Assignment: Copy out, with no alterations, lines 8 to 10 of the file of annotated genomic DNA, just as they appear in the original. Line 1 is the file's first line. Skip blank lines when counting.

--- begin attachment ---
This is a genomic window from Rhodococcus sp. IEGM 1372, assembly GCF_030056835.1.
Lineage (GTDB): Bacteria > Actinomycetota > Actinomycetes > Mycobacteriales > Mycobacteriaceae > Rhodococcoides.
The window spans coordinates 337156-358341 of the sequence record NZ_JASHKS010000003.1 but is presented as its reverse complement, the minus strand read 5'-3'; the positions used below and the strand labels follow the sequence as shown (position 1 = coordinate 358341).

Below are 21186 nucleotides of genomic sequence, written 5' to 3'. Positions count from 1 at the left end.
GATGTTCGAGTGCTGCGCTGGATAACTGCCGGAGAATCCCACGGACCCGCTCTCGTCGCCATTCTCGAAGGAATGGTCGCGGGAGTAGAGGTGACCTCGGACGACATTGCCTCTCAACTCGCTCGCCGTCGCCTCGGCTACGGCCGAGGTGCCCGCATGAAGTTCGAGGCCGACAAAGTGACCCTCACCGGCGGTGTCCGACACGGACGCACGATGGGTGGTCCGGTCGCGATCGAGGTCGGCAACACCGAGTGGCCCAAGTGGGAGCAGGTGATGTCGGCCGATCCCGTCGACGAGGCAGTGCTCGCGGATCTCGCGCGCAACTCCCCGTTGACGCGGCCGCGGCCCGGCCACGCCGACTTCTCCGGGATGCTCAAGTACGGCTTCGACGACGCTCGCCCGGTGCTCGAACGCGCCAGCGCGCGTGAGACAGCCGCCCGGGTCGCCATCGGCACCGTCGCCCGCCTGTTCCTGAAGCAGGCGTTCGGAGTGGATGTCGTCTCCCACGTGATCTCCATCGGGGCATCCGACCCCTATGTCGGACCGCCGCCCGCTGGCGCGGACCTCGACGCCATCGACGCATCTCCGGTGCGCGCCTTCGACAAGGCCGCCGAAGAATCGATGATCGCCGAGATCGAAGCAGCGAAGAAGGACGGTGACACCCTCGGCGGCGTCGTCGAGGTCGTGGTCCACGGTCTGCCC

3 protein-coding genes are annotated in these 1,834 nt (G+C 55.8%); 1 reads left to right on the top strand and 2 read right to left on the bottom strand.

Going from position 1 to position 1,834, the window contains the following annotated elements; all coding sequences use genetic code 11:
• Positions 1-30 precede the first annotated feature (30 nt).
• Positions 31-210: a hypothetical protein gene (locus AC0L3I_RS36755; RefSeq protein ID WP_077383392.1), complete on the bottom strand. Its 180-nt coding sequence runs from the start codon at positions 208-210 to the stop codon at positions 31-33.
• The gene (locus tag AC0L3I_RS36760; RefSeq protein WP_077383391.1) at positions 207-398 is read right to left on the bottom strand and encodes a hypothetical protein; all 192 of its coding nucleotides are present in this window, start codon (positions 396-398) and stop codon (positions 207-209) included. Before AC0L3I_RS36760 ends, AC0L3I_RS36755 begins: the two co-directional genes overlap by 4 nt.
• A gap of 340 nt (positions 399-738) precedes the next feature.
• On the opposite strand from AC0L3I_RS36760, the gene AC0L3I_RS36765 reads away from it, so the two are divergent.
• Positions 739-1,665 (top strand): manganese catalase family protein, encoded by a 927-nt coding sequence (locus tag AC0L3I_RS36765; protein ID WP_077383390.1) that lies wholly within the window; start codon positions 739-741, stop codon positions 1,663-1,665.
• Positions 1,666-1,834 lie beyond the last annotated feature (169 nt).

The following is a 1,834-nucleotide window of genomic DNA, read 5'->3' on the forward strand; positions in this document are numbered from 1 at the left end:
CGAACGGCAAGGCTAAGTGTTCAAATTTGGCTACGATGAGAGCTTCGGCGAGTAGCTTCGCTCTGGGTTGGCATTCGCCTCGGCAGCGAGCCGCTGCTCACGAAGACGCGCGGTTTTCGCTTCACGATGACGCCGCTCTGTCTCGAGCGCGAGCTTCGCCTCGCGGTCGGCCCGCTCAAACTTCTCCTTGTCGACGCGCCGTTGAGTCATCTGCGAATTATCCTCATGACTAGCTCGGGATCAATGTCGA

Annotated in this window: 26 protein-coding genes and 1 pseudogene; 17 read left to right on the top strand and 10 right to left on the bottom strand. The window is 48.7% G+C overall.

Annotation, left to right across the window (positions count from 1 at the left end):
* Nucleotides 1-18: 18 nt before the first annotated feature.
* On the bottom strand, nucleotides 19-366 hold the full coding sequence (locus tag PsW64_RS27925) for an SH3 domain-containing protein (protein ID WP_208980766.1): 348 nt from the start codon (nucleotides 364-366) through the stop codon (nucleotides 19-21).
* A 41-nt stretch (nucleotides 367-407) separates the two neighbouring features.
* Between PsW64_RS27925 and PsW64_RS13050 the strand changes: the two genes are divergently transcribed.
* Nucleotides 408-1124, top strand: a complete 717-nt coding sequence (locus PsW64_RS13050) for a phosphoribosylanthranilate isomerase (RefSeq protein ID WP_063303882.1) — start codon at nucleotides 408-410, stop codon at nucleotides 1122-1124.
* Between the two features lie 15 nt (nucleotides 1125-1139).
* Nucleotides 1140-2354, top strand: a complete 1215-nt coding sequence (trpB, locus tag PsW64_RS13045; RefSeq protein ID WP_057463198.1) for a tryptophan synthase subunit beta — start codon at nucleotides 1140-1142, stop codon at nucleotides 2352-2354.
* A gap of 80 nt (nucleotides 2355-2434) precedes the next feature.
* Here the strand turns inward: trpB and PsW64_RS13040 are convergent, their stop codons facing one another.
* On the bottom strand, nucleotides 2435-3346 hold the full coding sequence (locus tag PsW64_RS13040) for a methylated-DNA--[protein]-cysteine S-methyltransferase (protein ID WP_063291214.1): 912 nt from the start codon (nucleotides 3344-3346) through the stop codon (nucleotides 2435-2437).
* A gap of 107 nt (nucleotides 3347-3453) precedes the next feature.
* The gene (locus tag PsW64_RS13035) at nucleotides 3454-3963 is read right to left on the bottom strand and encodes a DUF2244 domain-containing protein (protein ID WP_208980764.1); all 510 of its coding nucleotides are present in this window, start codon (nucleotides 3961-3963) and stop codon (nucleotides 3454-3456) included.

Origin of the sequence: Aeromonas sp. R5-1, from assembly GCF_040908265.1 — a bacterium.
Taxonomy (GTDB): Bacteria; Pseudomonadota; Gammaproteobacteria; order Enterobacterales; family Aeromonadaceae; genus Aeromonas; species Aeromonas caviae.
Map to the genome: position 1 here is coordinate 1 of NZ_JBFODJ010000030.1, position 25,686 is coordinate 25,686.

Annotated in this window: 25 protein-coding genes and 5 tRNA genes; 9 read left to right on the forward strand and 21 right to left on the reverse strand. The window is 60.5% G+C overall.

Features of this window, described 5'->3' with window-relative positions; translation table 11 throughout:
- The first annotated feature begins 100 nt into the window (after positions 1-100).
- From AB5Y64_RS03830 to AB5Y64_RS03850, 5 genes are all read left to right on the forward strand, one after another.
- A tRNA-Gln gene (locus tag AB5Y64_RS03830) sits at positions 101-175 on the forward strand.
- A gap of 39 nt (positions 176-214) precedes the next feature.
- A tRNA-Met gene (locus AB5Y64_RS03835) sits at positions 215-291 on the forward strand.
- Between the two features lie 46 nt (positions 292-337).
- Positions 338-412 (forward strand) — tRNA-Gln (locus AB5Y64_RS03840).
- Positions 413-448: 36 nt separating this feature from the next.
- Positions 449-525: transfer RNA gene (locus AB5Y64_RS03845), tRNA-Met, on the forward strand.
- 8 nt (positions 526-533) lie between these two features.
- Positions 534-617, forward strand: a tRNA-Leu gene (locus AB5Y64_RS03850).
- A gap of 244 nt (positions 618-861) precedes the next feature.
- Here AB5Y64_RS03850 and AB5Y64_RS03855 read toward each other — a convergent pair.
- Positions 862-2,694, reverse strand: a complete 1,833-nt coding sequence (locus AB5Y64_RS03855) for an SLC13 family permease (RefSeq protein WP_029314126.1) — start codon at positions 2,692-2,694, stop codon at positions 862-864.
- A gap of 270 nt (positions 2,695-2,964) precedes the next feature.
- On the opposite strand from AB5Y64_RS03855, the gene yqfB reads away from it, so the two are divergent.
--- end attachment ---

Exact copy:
• Positions 1-30 precede the first annotated feature (30 nt).
• Positions 31-210: a hypothetical protein gene (locus AC0L3I_RS36755; RefSeq protein ID WP_077383392.1), complete on the bottom strand. Its 180-nt coding sequence runs from the start codon at positions 208-210 to the stop codon at positions 31-33.
• The gene (locus tag AC0L3I_RS36760; RefSeq protein WP_077383391.1) at positions 207-398 is read right to left on the bottom strand and encodes a hypothetical protein; all 192 of its coding nucleotides are present in this window, start codon (positions 396-398) and stop codon (positions 207-209) included. Before AC0L3I_RS36760 ends, AC0L3I_RS36755 begins: the two co-directional genes overlap by 4 nt.